A repurposed ADHD medication could change the lives of children who have survived a brain tumour, after new UK studies reveal improvements in brain functioning and improved quality of life for patients.
The two recent studies: Methylphenidate improves cognitive function and health-related quality of life in survivors of childhood brain tumours and Parental Perceptions of the Efficacy of Methylphenidate on Health‐Related Quality of Life in Survivors of Paediatric Brain Tumour, published the results of the drug methylphenidate, which is typically used to control ADHD symptoms, on children who had survived a brain tumour. A third child-led study, “I Feel Happy Again”: Methylphenidate Supports Health-Related Quality of Life in Survivors of Pediatric Brain Tumor, corroborated the findings.
The drug was taken for up to 12 months by 29 patients aged from five to 16, who all had a brain tumour and had either previous hydrocephalus (a build-up of fluid in the brain) or cranial radiotherapy treatment, with brain tumour types ranging from medulloblastomas and ependymomas, to low-grade gliomas and pineoblastomas.
The positive results combined measurable results using tests and reported results from the parents of the children. Overall, all results pointed to an increased quality of life for these children when taking methylphenidate, with improvements showing in aspects of attention, response times, academic function, emotional function and social functions, paired with a reduction in fatigue and increased happiness. This resulted in huge improvements in overall cognitive abilities and increased confidence for these children.
The studies were conducted by the Paediatric Neuro Oncology team at the Great North Children’s Hospital in Newcastle and partially funded by the children’s brain tumour charity Tom’s Trust.
Sarah Verity, lead author, said: “Due to improved medical treatments in children with brain tumours, more and more young people are surviving, with an overall survival rate of approximately 85%. With 62% of these children being left with lifelong disabilities, it’s important that these children are given the best possible opportunity to fulfil their potential and have a good quality of life. We are very interested in the potential of this drug in survivorship, and we can see that it has had a positive impact on these children’s lives, with minimal side effects. We would like to see further funded research help us answer some of the outstanding questions we have about the use of this drug.”
Patients taking the drug showed a significant improvement in attention in all tests of selective visual attention from the ‘Test of Everyday Attention for Children’. A significant improvement was also shown with response times. The effect of methylphenidate on selective attention and processing speeds was more significant in this group of children than studies of children with ADHD and children with traumatic brain injury. 86% of patients were categorised as “responders” on at least one test of selective visual attention, demonstrating the potential for benefit to a significant sub-group of children with brain tumours.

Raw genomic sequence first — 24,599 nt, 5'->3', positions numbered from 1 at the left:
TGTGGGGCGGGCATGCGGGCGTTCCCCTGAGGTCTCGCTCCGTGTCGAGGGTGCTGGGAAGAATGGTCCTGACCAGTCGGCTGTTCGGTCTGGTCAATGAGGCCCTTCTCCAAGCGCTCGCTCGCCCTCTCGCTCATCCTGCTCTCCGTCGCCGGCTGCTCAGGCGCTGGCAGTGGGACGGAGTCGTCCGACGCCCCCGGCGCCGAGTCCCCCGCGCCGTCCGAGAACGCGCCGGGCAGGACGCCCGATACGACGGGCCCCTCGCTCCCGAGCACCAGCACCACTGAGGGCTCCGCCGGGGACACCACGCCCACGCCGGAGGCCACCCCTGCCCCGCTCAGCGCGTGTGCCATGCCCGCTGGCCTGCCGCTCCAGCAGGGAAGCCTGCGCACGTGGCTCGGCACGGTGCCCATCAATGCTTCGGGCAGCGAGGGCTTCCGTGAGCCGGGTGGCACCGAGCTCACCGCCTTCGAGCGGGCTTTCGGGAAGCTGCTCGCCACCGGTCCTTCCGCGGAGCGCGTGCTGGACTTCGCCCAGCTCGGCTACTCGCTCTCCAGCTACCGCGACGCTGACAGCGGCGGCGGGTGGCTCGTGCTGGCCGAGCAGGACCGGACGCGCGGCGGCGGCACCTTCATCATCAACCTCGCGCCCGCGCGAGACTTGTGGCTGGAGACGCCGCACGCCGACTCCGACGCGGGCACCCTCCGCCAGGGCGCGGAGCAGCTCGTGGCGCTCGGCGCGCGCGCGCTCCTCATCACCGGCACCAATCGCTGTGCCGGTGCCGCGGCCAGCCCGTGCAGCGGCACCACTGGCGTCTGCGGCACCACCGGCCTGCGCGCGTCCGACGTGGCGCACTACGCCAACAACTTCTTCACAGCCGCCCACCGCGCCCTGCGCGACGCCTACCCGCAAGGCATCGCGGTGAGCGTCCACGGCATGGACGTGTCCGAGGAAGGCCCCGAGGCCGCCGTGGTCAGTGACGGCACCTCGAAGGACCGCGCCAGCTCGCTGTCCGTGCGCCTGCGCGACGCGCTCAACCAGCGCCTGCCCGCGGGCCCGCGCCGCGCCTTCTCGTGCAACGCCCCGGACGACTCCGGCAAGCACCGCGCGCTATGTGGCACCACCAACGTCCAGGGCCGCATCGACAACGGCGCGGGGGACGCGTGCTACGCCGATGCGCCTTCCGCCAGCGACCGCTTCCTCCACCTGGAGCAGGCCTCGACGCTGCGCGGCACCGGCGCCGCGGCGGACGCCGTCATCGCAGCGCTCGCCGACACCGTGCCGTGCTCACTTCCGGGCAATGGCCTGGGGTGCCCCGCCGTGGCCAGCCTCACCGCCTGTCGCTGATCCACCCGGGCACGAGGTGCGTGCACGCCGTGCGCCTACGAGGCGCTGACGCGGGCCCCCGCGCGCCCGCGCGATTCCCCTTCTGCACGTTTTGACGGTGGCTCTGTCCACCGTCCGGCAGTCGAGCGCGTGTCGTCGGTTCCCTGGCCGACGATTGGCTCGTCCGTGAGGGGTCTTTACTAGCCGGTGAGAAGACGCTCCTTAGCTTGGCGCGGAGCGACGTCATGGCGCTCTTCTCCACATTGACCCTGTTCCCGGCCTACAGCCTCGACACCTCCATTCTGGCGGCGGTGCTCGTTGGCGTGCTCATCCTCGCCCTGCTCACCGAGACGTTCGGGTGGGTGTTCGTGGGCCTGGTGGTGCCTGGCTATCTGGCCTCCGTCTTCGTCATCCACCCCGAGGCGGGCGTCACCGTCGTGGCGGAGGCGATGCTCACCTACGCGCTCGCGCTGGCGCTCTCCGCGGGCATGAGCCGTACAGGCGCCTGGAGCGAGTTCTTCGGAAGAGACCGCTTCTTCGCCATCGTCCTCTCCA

As well as outcomes measured by psychometric assessments, other outcomes were self-reported by patients and their parents. Parent responses showed a statistically significant effect of methylphenidate on school function, emotional function and social function. In one of the studies, 70% of participants reported an increase in their child’s self‐esteem and confidence in themselves and their abilities following methylphenidate treatment. References made to self-esteem explicitly associated increased confidence in peer relationships with gains in cognitive function. Patients linked their new-found ability to participate in conversations with being able to “keep up” with the discussion and the ability to identify and articulate their own contribution, as well as process information in “real time”. It also allowed them to contribute more in class. An increase in academic performance was reported by 90% of participants, with a drastic reduction in functional difficulties.
In particular, gains were reported in the alleviation of fatigue in child reports. Post-brain tumour fatigue is recognised as one of the most commonly experienced symptoms reported by survivors, impacting the physical, cognitive, and emotional function of patients. Children in the current study reported that fatigue was alleviated by methylphenidate. One said: “I used to come home from work or school and be so tired I had to go to bed. Now, I can stay awake the whole day.”
Rebecca Wood, CEO of Tom’s Trust, said: “We are so thrilled to have been able to fund our first research studies as an addition to our core function of providing mental health care to children with brain tumours and their families, thanks to The Hospital Saturday Fund who kindly funded the project. We can see that to some participants this has been a miracle drug for them. We have started the process of our Tom’s Trust Survivorship Programme, a unique specialist psychology service for all UK brain tumour treatment centres to champion quality of life in paediatric brain tumour survivors and improve data analysis from clinical trials.”
To assess the long-term results of using the drug on overall intellectual capabilities and social, emotional and physical abilities, the patients continue to be studied over a longer period of time. The team look forward to submitting the findings of their three-year follow-up study in Autumn 2023.